Whole Foods was supposed to have banned the plastic bags from their 270 stores in the USA, Canada, and the United Kingdom by Earth Day - April 22,2008. There are no Whole Food stores near me so I was unaware of this. If this important occurence had made national TV news (which I think it should have), I missed it. So, I am glad that today -almost a year later I read about this on the internet site -CARE 2.
I would hope that the majority of Americans care about the environment. I hope that the person commenting on this article who said "Another bonehead move by the environmentalists" belongs to the smallest of minorities. Ditto, the man who complained because he needed them for his garbage. These two and others of their ilk don't seem to care that 100 billion plastic bags land in our landfills each year and that it takes more than 1,000 years for a non-recyclable plastic bag to break down in a landfill. Where is the nation-wide shudder at
Whole Foods is a trendsetter even though it is tiny compared with the whole retail grocery industry. Their early example of selling organic foods was later copied by other top supermarket chains. I truly hope that these large chains will also follow Whole Foods in this all important environmental trend. As A.C. Gallo, co-president and chief operating officer for Whole Foods Market said in a company press release in 2008, "Together with our shoppers, our gift to the planet this Earth Day will be reducing our environmental impact as we estimate we will keep 100 million new plastic grocery bags out of our environment between
Earth Day and the end of this year alone." Imagine how many billions would be kept out if all the major chains did the same.
Some forward-moving cities, states, and even countries are also trying to eliminate non-biodegradable plastic bags from their waterways and landfills. San Francisco banned them and Oakland is considering a ban. New York and New Jersey require retailers to recycle them and, surprisingly, China announced a ban in 2008.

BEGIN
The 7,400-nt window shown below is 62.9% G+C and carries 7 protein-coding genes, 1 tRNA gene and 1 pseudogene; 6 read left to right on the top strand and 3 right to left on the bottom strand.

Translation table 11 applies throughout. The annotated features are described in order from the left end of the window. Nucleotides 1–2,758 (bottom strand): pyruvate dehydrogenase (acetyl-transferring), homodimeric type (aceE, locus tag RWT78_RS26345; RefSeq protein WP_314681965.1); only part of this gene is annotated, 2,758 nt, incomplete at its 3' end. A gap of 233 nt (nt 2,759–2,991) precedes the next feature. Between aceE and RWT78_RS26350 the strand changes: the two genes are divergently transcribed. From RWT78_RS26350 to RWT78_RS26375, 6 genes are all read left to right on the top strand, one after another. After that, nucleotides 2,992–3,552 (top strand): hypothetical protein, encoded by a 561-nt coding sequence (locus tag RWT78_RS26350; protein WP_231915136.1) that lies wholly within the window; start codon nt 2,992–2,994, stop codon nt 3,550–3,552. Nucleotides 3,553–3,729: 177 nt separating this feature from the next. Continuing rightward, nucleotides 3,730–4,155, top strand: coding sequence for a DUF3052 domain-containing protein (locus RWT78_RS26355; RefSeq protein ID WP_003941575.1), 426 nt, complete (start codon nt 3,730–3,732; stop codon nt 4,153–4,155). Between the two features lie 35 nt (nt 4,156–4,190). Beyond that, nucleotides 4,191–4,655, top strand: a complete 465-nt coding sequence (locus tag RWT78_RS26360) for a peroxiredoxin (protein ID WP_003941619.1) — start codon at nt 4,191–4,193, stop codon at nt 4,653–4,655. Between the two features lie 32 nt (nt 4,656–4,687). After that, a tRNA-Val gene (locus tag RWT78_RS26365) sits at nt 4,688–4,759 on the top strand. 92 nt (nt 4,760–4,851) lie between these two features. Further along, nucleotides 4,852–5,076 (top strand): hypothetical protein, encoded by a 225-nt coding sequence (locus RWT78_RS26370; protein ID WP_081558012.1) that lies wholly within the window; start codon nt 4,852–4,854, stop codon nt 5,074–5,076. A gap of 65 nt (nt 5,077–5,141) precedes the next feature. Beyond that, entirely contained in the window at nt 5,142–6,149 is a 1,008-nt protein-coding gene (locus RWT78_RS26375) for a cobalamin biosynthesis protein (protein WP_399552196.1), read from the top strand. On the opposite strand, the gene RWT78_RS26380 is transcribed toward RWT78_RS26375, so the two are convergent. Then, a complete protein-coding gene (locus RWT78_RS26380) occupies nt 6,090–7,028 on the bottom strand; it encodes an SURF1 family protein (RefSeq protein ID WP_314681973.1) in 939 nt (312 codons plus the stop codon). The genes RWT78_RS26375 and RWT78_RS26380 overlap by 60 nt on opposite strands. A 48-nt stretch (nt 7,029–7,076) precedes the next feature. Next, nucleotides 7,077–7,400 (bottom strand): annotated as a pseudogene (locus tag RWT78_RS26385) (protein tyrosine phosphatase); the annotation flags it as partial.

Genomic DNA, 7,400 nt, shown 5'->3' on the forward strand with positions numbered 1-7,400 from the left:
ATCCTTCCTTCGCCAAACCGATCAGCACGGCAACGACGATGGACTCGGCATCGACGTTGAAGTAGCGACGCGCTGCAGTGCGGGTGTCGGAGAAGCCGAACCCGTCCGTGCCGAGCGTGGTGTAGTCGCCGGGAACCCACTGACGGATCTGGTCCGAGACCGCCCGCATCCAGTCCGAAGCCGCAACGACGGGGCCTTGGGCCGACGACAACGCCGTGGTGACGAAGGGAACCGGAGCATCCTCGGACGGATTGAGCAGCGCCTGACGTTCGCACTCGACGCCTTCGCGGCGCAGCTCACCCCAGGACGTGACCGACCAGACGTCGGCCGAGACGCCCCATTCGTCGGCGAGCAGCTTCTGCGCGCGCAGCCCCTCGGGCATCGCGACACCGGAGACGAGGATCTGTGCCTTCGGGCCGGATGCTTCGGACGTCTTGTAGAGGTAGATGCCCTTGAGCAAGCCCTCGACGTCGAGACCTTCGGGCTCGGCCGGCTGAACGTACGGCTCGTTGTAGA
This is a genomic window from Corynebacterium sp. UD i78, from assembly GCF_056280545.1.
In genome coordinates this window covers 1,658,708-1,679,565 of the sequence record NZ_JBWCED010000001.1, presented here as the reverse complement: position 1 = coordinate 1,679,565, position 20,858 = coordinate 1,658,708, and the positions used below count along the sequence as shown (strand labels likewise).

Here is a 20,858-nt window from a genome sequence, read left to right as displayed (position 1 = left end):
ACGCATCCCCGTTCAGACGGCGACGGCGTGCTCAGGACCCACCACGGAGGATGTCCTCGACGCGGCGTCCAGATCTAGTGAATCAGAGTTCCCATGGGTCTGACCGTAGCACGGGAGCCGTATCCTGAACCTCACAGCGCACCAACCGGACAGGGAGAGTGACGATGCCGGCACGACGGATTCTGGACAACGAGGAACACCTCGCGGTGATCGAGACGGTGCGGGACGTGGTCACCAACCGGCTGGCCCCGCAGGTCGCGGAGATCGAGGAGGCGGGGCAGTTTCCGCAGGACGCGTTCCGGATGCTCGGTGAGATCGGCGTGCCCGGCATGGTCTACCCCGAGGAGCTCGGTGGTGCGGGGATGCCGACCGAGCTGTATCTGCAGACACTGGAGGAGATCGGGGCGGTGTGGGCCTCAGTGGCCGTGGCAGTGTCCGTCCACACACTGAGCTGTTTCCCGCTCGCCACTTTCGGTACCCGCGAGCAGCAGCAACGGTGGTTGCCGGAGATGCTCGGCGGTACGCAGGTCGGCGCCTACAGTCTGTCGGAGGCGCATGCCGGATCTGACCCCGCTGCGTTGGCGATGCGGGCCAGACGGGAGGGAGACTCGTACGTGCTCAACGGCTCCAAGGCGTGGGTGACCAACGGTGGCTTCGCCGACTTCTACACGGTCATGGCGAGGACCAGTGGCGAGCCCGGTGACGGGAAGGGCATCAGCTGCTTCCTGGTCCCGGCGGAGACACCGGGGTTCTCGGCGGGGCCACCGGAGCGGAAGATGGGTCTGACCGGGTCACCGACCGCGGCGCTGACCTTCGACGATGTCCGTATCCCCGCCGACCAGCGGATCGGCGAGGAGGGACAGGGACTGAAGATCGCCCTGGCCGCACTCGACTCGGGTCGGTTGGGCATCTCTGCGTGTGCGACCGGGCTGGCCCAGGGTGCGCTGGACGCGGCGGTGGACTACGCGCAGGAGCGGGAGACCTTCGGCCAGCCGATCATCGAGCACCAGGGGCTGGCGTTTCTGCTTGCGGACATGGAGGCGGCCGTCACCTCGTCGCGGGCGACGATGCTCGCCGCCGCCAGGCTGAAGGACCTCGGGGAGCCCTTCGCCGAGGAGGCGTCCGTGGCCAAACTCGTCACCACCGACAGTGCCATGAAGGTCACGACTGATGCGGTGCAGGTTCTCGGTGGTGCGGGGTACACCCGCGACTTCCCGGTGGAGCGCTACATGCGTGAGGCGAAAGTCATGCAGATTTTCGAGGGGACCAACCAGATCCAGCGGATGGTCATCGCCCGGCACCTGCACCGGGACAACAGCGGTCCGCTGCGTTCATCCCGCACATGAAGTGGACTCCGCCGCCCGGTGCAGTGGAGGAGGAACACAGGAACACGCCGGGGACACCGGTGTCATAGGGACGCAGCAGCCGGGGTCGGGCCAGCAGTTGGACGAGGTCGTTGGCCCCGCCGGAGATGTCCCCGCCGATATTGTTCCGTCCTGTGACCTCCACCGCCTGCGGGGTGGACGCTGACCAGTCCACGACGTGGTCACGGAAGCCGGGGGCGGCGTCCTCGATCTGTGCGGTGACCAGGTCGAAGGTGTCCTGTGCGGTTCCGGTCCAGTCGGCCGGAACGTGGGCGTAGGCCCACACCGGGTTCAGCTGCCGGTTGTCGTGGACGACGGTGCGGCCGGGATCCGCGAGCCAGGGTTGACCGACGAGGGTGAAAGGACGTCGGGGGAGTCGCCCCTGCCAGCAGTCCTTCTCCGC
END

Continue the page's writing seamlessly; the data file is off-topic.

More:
In place of the plastic bags, Whole Foods will offer free paper bags in four sizes made from 100% recycled paper, reusable bags made from 80% recycled plastic bottles for 99 cents, and canvas bags selling for $6.99 to $35. If consumers bring their own bags--5 or 10 cents is taken off the bill for each. Yes, more work for the person at
the cash register as well as a little inconvenience to the buyer. "Is it worth it?" And of course, for people who care about our environment, the answer has to be a resounding yes!
Lisa Mastny, editor of the World Watch Institute report opined: "Doing away with plastic grocery bags won't just help protect marine life, it's a key move in shifting us away from a 'consume-and-dispose' mentality."
And hopefully, with so many of us suffering financial reverses in this time of recession, we may yet learn what the early immigrants did--that we should only buy things we absolutely need and then take care of them. How will this play out with our planned obsolesence economy? Hopefully, there will be more jobs created to fix what we buy instead of throwing away because it is cheaper to do so.
Ten years ago I was perplexed to find out that I had to throw away my Mr.Coffee maker because the starter button gave way. There was nobody to fix it or I was told it would cost more to do so, and I would be ahead buying a new one. So, one little button and the repair know-how missing, I had to reluctantly throw away the Mr. Coffee maker which would certainly clog up the land fill more than a starter button. I thought that so sad--and telling about our throwaway society.
Yes, we became a "rich" nation, but at what cost to our environment? And yes, we became a "rich" nation and bought and bought and bought until many of us bought ourselves into a hole. I guess the word for that is "recession."